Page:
– Adam Kirsch, p.18 (Rocket & Lightship)
It must be severely doubted whether any one single contemporary theory, to the hapless lay person such as myself, can be more maddeningly ambiguous than Darwin‘s theory of evolution. It concocts in my amateurish mind an even blend of appreciation/clarity and confusion/over-saturation.
To begin with, as one is taught in the early going, it‘s not even really just Darwin‘s theory. It goes back to a number of different theorists, including JB de Lamarck [who had the first, fancy, non-contradictory theory of evolution], Compte de Buffon [for elaborating the idea of nature‘s history as a matter of superduper longue duree rather than the paltry 7k or so of biblical fancy] and, oh yeah, A. R. Wallace [adventurer and busy-body] who basically provided the final camelus-dromedarius-spine-fracturing impetus to get Darwin to even publish work that had been languishing on his desk for a happy two decades. So even the genetical basics of the theory are messy and complicated and quite the opposite of allopatric conceptual speciation: there was no primordial cell of the theory of evolution.
The second point is this theory‘s indisputable elegance: it postulates a few laws or axioms, which, when applied to both the fossil and living record of the planet‘s biodiversity make sense of a broad spectrum of phenomena, both diachronic and synchronic.
One can explain biodiversity. One can explain competition for resources. One can make sense of the importance of sex in an entirely non-erotic mode. One can, though one probably shouldn‘t, go ahead and make up insane social ideologies, e.g. social darwinism. One can even very partially explain the necessity of death itself. One can, ultimately, if one wishes so, take one or two steps of cogitation and apply the theory to any conceivable phenomena.
And therein lies its problematic potency: it is almost too easy to think with! It is a theoretical edifice so easily applied to any and all phenomena that, whatever complex natural or cultural pattern begins bleeping on our cognitive radar, we have shot it down in no-time with one of our darwinian scud missiles. Not shot down, in fact, but fully analyzed and filed away for future reference without a second, third or fourth thought about what that bleep might‘ve been if conceived of in anything other than evolutionary terms. What would Wittgenstein think? What would Badiou surmise? And what, while we‘re at it, would I consider this?
In fact the radar will not do, what the evolutionary theory these days often amounts to, especially in the hands&brains&media of semi-literate journalists and experts [designations that teeter on the verge of semantic extinction], is an epistemological empire: nothing can escape its imperial explanatory power, no territory of phenomena is beyond its cognitive canons. As seen through its own retina, the Master‘s subjugating gaze.
And so this will, mistaken for a power, to explain everything manifests in numerous forms of negativity: hindrance to original thought, discrimination against heterodox theories, justification of eugenic/racist ideologies [not theories!], crass reductionism combined with over-simplification of actual advances in the theory itself, political instrumentalization, etcetera. Combined with the magic word „gene“ it is made to account for 99% of the biological and socio-cultural cosmos.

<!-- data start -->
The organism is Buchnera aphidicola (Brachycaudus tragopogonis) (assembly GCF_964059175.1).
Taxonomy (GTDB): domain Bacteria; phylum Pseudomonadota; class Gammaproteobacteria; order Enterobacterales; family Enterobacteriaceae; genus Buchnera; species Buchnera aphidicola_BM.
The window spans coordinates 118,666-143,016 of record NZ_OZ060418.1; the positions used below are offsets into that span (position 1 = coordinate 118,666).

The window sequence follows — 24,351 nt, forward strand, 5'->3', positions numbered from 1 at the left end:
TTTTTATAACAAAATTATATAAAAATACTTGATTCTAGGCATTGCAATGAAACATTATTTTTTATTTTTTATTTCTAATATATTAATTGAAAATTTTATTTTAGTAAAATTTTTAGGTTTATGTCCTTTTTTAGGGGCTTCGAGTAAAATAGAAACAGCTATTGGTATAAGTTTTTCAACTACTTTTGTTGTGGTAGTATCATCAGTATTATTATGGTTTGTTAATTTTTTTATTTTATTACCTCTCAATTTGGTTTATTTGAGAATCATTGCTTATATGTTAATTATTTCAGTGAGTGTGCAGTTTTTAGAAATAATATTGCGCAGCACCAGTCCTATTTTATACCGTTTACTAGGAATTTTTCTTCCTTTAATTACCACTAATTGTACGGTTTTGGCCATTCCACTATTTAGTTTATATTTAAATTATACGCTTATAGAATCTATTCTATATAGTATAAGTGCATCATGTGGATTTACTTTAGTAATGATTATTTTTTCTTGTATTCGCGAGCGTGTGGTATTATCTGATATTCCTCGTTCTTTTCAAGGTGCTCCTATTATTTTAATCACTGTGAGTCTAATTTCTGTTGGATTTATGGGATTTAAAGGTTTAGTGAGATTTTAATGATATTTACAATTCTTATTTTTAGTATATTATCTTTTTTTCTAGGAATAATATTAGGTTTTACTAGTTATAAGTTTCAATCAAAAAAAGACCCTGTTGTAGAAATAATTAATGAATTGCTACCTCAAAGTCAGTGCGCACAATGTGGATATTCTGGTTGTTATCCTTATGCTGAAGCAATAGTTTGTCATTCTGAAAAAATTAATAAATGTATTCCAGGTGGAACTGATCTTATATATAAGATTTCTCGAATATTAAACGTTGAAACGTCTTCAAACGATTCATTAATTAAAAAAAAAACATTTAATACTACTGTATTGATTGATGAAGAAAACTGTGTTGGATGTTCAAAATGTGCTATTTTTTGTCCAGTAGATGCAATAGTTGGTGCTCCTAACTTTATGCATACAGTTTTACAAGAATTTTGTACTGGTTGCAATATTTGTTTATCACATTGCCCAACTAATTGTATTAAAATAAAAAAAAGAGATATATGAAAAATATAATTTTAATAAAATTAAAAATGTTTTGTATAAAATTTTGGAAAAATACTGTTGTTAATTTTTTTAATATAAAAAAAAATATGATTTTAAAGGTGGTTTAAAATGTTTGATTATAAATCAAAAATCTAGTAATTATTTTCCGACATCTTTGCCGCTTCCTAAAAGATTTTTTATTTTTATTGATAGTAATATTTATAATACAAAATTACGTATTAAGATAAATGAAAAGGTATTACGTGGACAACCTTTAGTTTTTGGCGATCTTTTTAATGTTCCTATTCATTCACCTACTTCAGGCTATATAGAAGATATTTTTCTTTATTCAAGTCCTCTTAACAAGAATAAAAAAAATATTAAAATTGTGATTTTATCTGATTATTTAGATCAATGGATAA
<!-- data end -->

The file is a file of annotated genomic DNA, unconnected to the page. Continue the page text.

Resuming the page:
I find myself drawn to this explicatory elegance while recoiling from the intellectually imperial impulse.
But both the rarity of commonsense and the omnipresence of phenomenological experience rebel against an explanation of reality in purely evolutionary terms. There are many areas of human existence where meaning-making proceeds in the absence of what Charles et al. were theorizing about. Adam Kirsch encapsulates this in a most lyrical expression, the denial of „the empire of mere life“:
– AK, p5, R&LS
As a presently non-reproducing, scribbling member of humanity, I naturally [impelled by neurons rather than the hale&hearty gonads] heartily subscribe to such and similar ways of putting it and wish hereby to posit reading and writing and the odd hour of physical exercise as the ne-plus of human here‘ness.
And I have to parenthesize, almost leave entirely out, the question of agency: Do the selfish genes want anything? Extremely doubtful given their absence of consciousness. Does a population of finches have any kind of collective volition? Mehhhhhhh. Does an individual human being envision a goal? Most certainly! Is it at all times Niños o Muerte? Surely not.
Finally, as an appreciator of Darwinian theory and a lover of art, allow me briefly to join shoulders with Kirsch in batting the notion that our artistic-sensibilites are somehow hitched to the survival-of-the-fittest out of the stadium. Kirsch (p.10) states:
I‘ll second this simply by something so blindingly obvious that it‘s embarassing to state, yet necessary: as human beings, now and then [even if all too rearly], we get to pick our own purposes. Our function, our telos. If I choose to go to a museum for the sublime delight of the experience, then that is exactly fucking it. I don‘t need to adduce my procreational prowess to justify a jaunt to Beyeler! I‘m not contemplating a turbulent Basquiat because I‘m subconsciously upping my odds of improving tomorrow night‘s pick-up game so as to inject an art-historically-dazed damsel with my egotistical genes. In other words, Darwin‘s fabulous theory concerning the speciation of the living kingdom doesn‘t get to call the plays of my subjective existence; not that the guy ever had anything of the like in mind either but empire has a way of outrunning and even getting away from its originators…